Despite being the world’s fourth largest coffee producing country, 80% of the coffee consumed within Colombia was imported in 2012.
Colombia’s National Department of Statistics (DANE) confirmed that Colombia imported roughly 1 billion sacks of coffee from Peru and Ecuador, which accounted for roughly 80% of national consumption. In 2012 Colombia imported more coffee than ever before.
Luis Genaro Muñoz, the Director of Colombia’s National Federation of Coffee Growers (FNC), told Colombia news agency Semana that the trend is “not an extraordinary phenomenon.”
“The Colombian consumer is used to a cup of coffee that is not produced in our country … one that is of less quality and lower price,” explained Guillermo Trujillo, ex-secretary of the FNC.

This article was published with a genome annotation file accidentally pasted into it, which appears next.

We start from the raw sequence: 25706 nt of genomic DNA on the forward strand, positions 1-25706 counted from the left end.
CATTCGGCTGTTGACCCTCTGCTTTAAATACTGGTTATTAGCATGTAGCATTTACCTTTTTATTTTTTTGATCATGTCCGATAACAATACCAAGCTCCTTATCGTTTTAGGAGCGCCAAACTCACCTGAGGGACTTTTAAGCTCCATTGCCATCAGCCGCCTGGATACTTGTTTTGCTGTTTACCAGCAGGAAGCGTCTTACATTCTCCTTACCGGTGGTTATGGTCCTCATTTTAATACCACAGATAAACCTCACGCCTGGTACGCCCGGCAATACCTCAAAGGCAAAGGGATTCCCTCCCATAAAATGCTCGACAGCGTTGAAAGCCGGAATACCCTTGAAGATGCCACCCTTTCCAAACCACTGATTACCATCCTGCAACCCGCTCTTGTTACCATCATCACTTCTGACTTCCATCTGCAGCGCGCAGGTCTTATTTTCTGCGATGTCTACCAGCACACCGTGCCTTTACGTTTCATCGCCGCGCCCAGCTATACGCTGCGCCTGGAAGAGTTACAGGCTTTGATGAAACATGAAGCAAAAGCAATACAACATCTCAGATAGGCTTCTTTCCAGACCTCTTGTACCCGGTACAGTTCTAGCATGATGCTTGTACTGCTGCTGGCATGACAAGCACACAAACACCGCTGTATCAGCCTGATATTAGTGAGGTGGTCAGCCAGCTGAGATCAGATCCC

Indeed, most of the coffee Colombia imported in 2012 was instant coffee. Trujillo further explaind that the coffee Colombia produces is of a high quality and price that puts it out of reach for most Colombian consumers. As a result, Colombia has depended on imports from countries with lower standards of quality, neighboring proximity, and lower prices.
In February of this year, coffee growers went on strike to protest low global prices and crippling production costs, due in part to the strong peso, which combined to devastate the coffee industry. Many farmers struggled to realize incomes that could cover their basic costs of living. However, after a string of negotiations with the Colombian government, the two parties reached an agreement in March that increased subsidies for coffee growers.